For the last 30 years, Steve and I have been going to the annual World of Music and Dance Festival, WOMAD, at Charlton Park in Malmsbury. The last time I went was the day Steve had his second course of chemotherapy. Normally we’d go camping but this time we decided to stay in a pub for comfort. I drove and Steve rested. We arrived at the festival just in time to see George Clinton & Parliament-Funkadelic on the main stage performing Atomic Dog. Steve was so happy to be there, I was so amazed at his strength and determination. I haven’t been back to WOMAD since, partly because of the intense memories but also because I’m rubbish at putting up a tent that was always Steve's job!
This year I decided to go to Folk East, a smaller festival in Suffolk held in the grounds of Glemham Hall. The venue is close to my home so I could go for the day.
I was keen to see my favourite band, The Oysterband. They’ve been touring for 40 years. I’ve seen them perform many times, they never disappoint. This year they were the headline act on the main Sunshine Stage at 9.30 pm.
I arrived at the festival at mid-day. I wasn’t sure how I’d occupy myself for the next 9 hours but I soon got into the solo festival goer experience.
My first stop was to visit St Elizabeth’s Hospice charity shop tent to look at the clothes. I wasn’t sure I’d brought enough warm layers with me, the air temperature felt cool for August. I purchased the most beautiful pair of black leggings covering in sequins, perfect for any festival goer. By the time I left the charity tent, the sun had come out but I was sure I’d be able to use the leggings later in the evening.
Now here’s an interesting fact, if you want people to talk to you, take a notepad and make copious notes. I was sat outside Café Mobile drinking coffee and writing in my journal, I had 5 days of catch up. I was writing fast and furious and it wasn’t long before someone asked me if I was writing a book. The conversation kicked off, the connections were made as I explained my story. Later in the day, I was delighted to bump into someone “I knew”.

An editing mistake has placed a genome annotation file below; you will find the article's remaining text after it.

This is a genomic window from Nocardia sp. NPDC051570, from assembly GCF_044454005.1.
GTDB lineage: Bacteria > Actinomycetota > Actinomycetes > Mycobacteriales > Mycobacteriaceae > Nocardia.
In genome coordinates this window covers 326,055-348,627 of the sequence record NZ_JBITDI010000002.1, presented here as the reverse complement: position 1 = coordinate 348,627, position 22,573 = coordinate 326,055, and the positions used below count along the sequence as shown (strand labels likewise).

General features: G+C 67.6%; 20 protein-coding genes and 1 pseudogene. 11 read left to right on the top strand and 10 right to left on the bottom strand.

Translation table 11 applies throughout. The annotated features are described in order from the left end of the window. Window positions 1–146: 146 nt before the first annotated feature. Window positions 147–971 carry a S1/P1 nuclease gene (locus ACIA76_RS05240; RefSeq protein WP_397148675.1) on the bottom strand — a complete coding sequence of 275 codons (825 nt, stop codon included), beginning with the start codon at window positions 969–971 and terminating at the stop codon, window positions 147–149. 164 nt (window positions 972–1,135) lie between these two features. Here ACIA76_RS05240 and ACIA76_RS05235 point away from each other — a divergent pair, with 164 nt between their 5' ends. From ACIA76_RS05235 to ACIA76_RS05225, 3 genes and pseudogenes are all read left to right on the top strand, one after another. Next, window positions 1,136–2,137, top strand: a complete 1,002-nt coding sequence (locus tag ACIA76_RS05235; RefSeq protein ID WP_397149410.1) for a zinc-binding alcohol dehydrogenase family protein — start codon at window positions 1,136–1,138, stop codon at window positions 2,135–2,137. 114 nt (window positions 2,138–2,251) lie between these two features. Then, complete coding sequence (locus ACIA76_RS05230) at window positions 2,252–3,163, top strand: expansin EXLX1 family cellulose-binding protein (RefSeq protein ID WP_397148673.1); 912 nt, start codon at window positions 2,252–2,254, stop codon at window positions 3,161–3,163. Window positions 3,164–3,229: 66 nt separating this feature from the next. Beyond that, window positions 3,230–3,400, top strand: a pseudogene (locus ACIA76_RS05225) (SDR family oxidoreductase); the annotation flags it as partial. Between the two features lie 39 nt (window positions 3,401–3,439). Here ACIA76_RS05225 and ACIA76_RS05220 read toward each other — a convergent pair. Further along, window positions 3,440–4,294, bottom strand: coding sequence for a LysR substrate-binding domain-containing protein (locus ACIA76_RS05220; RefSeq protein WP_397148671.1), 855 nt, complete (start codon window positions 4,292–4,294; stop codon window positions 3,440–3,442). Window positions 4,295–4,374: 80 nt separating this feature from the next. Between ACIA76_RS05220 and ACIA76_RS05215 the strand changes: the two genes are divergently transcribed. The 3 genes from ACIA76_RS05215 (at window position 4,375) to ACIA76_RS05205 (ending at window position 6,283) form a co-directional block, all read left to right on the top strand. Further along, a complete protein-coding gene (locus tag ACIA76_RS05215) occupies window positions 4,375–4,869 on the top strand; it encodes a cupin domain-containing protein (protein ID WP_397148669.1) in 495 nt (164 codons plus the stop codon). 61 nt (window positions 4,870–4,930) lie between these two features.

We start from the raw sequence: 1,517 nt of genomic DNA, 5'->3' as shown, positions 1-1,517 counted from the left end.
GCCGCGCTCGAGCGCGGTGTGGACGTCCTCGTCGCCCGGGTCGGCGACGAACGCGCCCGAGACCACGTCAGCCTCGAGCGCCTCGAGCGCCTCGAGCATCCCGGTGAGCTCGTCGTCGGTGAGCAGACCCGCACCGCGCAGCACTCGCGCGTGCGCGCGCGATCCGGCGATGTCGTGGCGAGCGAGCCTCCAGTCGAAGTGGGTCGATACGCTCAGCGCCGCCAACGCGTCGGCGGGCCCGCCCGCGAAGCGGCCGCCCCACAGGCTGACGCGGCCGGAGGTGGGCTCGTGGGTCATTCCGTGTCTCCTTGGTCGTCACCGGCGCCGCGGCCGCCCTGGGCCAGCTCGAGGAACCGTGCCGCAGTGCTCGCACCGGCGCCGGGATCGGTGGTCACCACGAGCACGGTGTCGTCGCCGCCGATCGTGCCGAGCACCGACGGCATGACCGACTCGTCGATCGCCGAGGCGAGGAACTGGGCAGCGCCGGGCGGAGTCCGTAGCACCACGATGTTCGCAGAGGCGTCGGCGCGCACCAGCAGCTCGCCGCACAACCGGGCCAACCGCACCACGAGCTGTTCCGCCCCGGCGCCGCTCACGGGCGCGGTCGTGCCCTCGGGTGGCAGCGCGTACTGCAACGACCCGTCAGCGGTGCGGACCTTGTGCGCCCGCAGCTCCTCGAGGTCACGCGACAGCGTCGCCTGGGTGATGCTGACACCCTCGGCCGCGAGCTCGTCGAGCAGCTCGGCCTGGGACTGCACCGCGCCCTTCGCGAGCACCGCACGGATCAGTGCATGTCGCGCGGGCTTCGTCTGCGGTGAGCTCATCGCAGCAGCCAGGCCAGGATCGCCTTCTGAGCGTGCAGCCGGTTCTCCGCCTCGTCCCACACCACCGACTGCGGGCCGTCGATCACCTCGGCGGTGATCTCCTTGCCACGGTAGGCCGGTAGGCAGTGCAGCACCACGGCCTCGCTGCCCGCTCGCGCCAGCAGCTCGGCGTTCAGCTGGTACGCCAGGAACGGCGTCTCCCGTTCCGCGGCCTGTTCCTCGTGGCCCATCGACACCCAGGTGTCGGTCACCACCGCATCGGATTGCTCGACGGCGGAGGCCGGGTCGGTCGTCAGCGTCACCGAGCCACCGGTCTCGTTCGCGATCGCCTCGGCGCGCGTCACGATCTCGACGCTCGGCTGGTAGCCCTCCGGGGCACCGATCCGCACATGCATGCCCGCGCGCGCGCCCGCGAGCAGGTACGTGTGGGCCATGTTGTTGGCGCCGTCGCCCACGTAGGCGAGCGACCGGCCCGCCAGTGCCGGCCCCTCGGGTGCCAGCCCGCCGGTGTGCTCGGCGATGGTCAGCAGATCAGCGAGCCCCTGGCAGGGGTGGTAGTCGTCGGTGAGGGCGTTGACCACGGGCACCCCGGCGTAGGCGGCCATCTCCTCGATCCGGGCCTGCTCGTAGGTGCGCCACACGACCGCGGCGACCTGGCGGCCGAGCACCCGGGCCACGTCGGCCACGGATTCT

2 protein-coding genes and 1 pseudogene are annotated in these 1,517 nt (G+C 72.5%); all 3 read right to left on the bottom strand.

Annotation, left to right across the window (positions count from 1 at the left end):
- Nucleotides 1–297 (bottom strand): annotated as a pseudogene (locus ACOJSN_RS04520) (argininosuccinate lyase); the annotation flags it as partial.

I decided to get a drink from one of the small bars and sat next to Vanda, Jasper and Suzanne. They were curious too about my writing but they were slightly more interested in drinking than talking to me! At one end of the tent, Capstan Full Strength was singing sea shanties when some members of the acapella choir Magnificent AK47s walked into the beer tent. The last time I’d seen this choir was in Birmingham New Street Station last year. I stopped to watch their set, lost track of time and ended up late for my meeting. Definitely worth it though.
The choir leader conducted an impromptu set in the beer tent starting with their fabulous version of Delilah
They did two more songs and then the flash mob disappeared into the crowds.
I wandered around looking for one of the bars to buy a cider. My dear friends Caroline and Allan were on shift duty. As soon as their shift finished they joined me outside and together we watched the sunset over the Folk East marquees and crowds.
It was starting to get cooler now so I said goodbye to my friends and went back to the car to put on my leggings, trainers, socks and jumper. I switched my shades for my warm blanket. I was ready for the evening now.
Back on the festival site, I ordered food from the Mexican Cantina, a delicious pitta wrap full of salad, hummus and grilled halloumi, perfect. I was feeling a bit chilly but too early for the blanket so I went into the Broad Roots tent to watch Geoff Higgingbottom, a crazy singer from Stockport. I loved his northern humour and his version of Steve Earle's classic Copperhead Road. From there I squeezed into the packed Moot Hall to watch the acapella group, The Wilson Family. They had great harmonies and banter but I had to leave before the end of their set to get ready for the Oysterband at 9.30 pm.
The stage was semi-lit, the crowds were gathering. I found a great position standing right at the very front. The Oysterband had traveled straight from the Cropredy Festival. The lead singer, Jonathan Jones is very charismatic. When he raises his arms above his head to sing, it’s like he’s being channelled by a higher force.
The songs kept on coming, we danced like wild things and then they performed “Dancing As Fast As You Can”.
For some reason, the lyrics touched me and the tears started to pour down my face. Although I was at the front nobody seemed to notice my sadness. I wiped them away at the end of the song, took a deep breath and carried on dancing, dancing as fast as I could.
The power of my emotion surprised me, my response too but inside I felt proud of myself for being out there.
The set was wonderful, I loved the encore, Put Out The Lights. I recorded a version of this on my iPhone when the Oysterband played in Ipswich in 2013.
The crowds dispersed, it was late and I was feeling really tired. I had to pick my way, in the dark, across the uneven fields back to the car park and it was at this point that I felt alone and sad with no-one to share the day with.
The drive home was hard, I was tired. I’d been out in the fresh air for over 12 hours but the day had been wonderful. I know I can go to a festival on my own, now. It was a landmark for me.
Give it a Try
Find a music event, it doesn’t have to be a day-long festival, buy a single ticket, take a step outside your comfort zone and go solo.
Have you ever been to a festival or gig on your own? What was it like?